[They say that a few priest and elderly fellows stay behind to keep guard of their sacred items, in the citadel,]

reliquum oppidum relinquunt.
[but they left their city empty.]

[3] Huius consilium plerisque civitatibus displicebat
[But his plan began to cause displeasure to a great many citizens]

 et in terra dimicari magis placebat.
[and the idea of fighting it out on the ground began to please them more.]

 Itaque missi sunt delecti cum Leonida, Lacedaemoniorum rege,
[And so, men were selected to accompany Leonidas, the king of Sparta,]

 qui Thermopylas occuparent
[who would take hold of Thermopylae,]

longiusque barbaros progredi non paterentur.
[and not allow the barbarians to pass down any further.]

 Hi vim hostium non sustinuerunt
[These men did not end up withstanding the sheer force of their enemy]

eoque loco omnes interierunt.
[and they all were killed in that place.]

2 At classis communis Graeciae trecentarum navium, in qua ducentae erant Atheniensium,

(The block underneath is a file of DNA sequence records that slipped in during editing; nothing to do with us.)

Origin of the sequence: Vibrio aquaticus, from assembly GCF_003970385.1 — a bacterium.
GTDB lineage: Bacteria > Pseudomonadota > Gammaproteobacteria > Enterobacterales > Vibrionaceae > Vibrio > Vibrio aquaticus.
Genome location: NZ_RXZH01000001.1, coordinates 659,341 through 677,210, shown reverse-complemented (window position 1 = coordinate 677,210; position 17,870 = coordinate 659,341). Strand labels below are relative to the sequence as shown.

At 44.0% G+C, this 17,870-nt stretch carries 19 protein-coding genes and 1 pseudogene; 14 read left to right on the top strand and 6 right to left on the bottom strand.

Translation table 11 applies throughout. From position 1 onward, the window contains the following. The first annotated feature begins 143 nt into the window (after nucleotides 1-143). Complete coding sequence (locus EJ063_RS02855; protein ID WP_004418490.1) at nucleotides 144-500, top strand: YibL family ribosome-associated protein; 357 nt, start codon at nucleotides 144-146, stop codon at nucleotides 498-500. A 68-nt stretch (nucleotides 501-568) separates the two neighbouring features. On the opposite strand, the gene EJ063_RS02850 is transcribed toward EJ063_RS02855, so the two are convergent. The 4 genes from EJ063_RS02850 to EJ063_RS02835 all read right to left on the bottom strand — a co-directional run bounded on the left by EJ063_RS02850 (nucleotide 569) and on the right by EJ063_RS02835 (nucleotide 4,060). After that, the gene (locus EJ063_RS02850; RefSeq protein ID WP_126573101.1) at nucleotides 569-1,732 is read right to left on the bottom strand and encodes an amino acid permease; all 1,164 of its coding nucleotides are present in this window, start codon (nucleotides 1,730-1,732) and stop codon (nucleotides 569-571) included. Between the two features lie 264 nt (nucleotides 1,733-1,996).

[But the three allied ships of Greece, two hundred of which belonged to the Athenians,]

 primum apud Artemisium inter Euboeam continentemque terram cum classiariis regis conflixit.
[clashed against the king's fleet, first in Artemisium, between the straits of Euboea and the mainland.]

 Angustias enim Themistocles quaerebat,
[You see, Themistocles was aiming for the "Straits"]

 ne multitudine circuiretur.
[so that he did not have round away from the masses.]

 3 Hic etsi pari proelio discesserant,
[At that point, they had left with equal standing in the battle,]

 tamen eodem loco non sunt ausi manere,
[and yet, they did not dare to stay in this place,]

quod erat periculum,
[but there was a danger,]

 ne, si pars navium adversariorum Euboeam superasset, ancipiti premerentur periculo.
[that if part of the enemy's fleet had passed over Euboea, they would be pressed by utter and sheer destruction.]

 4 Quo factum est,
[Thusly it happened,]

ut ab Artemisio discederent
[that they withdrew from Artemisium,]

et exadversum Athenas apud Salamina classem suam constituerent.
[and they steer their fleet away from Athens to Salamis.]